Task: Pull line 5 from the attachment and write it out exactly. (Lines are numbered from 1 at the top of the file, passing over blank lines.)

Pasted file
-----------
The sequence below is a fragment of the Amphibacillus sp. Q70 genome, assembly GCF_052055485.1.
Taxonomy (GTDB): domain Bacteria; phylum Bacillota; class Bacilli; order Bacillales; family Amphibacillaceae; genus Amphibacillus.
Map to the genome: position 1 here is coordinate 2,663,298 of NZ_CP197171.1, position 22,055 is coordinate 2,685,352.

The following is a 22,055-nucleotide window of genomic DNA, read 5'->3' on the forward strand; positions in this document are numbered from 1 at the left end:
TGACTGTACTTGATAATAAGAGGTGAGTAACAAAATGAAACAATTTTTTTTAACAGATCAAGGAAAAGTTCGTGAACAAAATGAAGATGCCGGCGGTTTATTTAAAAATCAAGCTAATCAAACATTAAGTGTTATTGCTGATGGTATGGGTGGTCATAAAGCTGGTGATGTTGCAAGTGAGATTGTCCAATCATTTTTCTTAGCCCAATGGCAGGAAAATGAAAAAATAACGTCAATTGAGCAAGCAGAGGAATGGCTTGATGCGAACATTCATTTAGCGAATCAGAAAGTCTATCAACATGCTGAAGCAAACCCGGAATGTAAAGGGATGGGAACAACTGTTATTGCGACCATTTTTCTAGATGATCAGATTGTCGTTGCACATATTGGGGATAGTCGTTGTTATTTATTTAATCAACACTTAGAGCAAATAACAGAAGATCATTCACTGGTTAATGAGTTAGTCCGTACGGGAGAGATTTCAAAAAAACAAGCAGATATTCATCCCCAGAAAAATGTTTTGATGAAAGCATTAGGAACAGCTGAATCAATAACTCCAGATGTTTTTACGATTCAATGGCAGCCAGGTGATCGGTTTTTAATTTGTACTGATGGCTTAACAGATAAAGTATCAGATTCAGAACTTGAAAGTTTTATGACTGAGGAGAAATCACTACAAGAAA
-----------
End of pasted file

TGACTGTACTTGATAATAAGAGGTGAGTAACAAAATGAAACAATTTTTTTTAACAGATCAAGGAAAAGTTCGTGAACAAAATGAAGATGCCGGCGGTTTATTTAAAAATCAAGCTAATCAAACATTAAGTGTTATTGCTGATGGTATGGGTGGTCATAAAGCTGGTGATGTTGCAAGTGAGATTGTCCAATCATTTTTCTTAGCCCAATGGCAGGAAAATGAAAAAATAACGTCAATTGAGCAAGCAGAGGAATGGCTTGATGCGAACATTCATTTAGCGAATCAGAAAGTCTATCAACATGCTGAAGCAAACCCGGAATGTAAAGGGATGGGAACAACTGTTATTGCGACCATTTTTCTAGATGATCAGATTGTCGTTGCACATATTGGGGATAGTCGTTGTTATTTATTTAATCAACACTTAGAGCAAATAACAGAAGATCATTCACTGGTTAATGAGTTAGTCCGTACGGGAGAGATTTCAAAAAAACAAGCAGATATTCATCCCCAGAAAAATGTTTTGATGAAAGCATTAGGAACAGCTGAATCAATAACTCCAGATGTTTTTACGATTCAATGGCAGCCAGGTGATCGGTTTTTAATTTGTACTGATGGCTTAACAGATAAAGTATCAGATTCAGAACTTGAAAGTTTTATGACTGAGGAGAAATCACTACAAGAAA